First you have to learn the rules; then you can break them.
It's an adage Ron Hicks knows well. After attending the Columbus College of Art and Design on a scholarship and graduating from the Colorado Institute of Art, he found his own expression - outside of traditional viewpoints.
Not that he believes there's anything wrong with academic training. In fact, he found it essential. But after working on photorealistic painting - trying to represent an apple almost like a photograph - he discovered there's more to artistry than "transferring information."
Now, he interprets information into an expressive idea or statement, which he creates on a canvas.
"I find that the more I'm burdened with the technical aspects of painting, the less I see," Hicks said. "So before I lay my first brushstroke, I have to clear my mind so I can paint from the heart."
Vail International Gallery in Vail is showing up to 20 new paintings by Hicks in the gallery through Jan. 10. A reception is set for this evening from 4 to 6 p.m.
"Every two years we ask Ron to create an important one man show for our gallery and dedicate our entire exhibition space to the paintings he gives us," said Gallery co-owner Marc LeVarn. "Each of these shows produces paintings which I consider among the most significant works our gallery has ever sold."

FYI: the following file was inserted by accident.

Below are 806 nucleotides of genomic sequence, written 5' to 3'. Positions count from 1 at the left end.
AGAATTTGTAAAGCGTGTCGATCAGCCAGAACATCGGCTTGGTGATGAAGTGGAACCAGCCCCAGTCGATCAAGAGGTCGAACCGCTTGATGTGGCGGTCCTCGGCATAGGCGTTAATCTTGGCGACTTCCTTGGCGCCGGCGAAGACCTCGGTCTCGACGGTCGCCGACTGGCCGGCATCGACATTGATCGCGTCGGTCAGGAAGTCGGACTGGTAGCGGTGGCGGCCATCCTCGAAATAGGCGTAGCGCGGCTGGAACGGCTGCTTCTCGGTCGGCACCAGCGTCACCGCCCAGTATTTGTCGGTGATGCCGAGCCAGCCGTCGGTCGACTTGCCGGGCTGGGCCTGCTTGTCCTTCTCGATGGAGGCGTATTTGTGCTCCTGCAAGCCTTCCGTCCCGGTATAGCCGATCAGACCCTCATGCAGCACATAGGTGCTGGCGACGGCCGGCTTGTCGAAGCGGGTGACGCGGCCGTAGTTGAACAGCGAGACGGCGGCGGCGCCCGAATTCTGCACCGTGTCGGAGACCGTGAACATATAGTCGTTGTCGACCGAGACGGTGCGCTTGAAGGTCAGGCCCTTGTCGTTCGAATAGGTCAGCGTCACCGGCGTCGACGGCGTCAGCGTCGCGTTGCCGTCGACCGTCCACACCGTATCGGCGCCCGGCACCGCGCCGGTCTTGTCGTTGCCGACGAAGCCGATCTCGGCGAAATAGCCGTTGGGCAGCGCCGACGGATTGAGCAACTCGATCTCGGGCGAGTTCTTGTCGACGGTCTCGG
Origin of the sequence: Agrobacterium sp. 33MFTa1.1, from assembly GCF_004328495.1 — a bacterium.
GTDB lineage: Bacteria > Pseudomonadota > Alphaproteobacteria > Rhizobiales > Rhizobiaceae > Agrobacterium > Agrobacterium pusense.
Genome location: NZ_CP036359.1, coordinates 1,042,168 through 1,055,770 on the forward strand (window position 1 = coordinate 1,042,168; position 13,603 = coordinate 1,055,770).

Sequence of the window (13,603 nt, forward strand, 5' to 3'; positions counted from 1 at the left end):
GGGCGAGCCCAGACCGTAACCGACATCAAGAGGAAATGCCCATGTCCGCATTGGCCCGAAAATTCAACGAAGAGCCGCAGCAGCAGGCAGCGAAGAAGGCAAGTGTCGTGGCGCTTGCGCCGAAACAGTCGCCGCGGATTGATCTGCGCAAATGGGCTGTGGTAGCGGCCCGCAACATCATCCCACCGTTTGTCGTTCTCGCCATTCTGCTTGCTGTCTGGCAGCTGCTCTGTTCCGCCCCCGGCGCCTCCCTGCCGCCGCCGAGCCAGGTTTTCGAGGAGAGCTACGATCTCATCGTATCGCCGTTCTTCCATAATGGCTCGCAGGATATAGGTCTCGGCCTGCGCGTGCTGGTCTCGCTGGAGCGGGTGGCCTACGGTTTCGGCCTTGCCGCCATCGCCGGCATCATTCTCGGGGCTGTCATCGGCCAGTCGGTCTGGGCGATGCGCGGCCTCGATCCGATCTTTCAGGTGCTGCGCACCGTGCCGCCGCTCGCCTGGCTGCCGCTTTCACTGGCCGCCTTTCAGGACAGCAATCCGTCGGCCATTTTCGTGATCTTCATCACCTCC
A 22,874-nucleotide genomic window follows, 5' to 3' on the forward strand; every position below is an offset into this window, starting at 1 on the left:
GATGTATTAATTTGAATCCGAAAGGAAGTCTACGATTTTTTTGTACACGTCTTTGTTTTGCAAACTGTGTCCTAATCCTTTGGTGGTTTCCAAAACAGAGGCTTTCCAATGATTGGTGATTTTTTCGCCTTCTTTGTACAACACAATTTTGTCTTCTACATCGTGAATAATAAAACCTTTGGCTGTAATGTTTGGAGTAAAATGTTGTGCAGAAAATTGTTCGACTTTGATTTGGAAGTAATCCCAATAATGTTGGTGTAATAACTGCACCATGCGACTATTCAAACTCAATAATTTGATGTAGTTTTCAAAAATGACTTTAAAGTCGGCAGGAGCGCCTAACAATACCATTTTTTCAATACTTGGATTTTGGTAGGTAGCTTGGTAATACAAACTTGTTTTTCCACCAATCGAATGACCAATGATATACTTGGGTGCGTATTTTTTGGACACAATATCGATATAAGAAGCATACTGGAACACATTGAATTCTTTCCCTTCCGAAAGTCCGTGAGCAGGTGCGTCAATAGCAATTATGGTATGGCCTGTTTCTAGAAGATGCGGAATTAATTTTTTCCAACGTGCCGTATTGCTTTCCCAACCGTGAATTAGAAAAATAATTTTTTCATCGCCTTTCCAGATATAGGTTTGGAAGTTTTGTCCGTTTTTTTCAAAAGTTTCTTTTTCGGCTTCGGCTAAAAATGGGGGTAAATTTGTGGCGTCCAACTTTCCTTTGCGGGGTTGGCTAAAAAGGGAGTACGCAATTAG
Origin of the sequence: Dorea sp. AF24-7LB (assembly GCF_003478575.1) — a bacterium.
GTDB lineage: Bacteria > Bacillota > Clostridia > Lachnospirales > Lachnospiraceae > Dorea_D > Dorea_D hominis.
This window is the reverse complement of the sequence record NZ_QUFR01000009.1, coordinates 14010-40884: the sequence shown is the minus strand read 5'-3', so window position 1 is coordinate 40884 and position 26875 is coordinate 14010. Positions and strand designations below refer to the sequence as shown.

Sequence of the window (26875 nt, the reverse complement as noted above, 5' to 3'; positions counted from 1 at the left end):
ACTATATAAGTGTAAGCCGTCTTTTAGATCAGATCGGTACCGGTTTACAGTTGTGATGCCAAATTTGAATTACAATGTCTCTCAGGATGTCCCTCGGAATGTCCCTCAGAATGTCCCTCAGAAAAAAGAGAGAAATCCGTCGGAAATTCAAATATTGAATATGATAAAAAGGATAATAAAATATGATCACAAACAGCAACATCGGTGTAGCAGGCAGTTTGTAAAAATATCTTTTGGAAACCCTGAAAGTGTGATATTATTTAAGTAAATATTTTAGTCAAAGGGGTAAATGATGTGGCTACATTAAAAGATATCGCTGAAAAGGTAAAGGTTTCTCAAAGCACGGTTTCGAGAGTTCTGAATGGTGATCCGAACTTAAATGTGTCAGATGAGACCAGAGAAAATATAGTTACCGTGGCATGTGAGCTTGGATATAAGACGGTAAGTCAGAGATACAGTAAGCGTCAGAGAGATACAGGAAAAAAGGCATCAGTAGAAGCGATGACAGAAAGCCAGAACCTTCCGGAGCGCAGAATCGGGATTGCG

One of the ways Hicks clears his mind is by literally viewing models and landscapes differently - a technique that now comes to him naturally, allowing him feel more than he analyzes.
He has trained himself to focus primarily on shapes and values, rather than color in landscapes and figures he paints. For example, if the ear of a model is bright, he rates it high on a scale of 0-10, and then relates everything else in the composition to that value. Rather than perceiving separate objects in a scene, he views them more as shapes in relation to each other.
As a result, he rarely uses pure color. Instead, he might use a muted palette, including gray, which allows him to capture the atmosphere, mood and layers of emotion of a subject.
"If you consider all of the visual elements - shape, value, color, edges, texture and line - I personally believe shape and value are most important," he said.
Following his heart
Once he develops his visual approach to a painting, he then turns his attention to what he wants to say through the composition. In fact, his inspiration stems from his attitude that he "could paint the same subject matter a hundred times and still come up with something different to say each time." He says he's as satisfied painting a paper towel as he is a couple in a cafe due to his intent to sophisticatedly convey the shape and value of subjects.
His style, which blends representational characteristics with impressionism, incorporates loose brushwork that imbues depth into the painting. Likewise, he allows models to find a "loose," comfortable pose, rather than imposing a stiff, contrived position.
"Models will fall into something that's more natural and more them," he said.
In the end, art to Hicks is all about following his heart.
"The French novelist Andre Gide said: 'Art is a collaboration between God and the artist, and the less the artist does, the better,'" Hicks said. "My goal is to share my vision. My hope is that whoever views my work will have their own intimate encounter with it. I consider myself simply the vehicle used to deliver the work to them."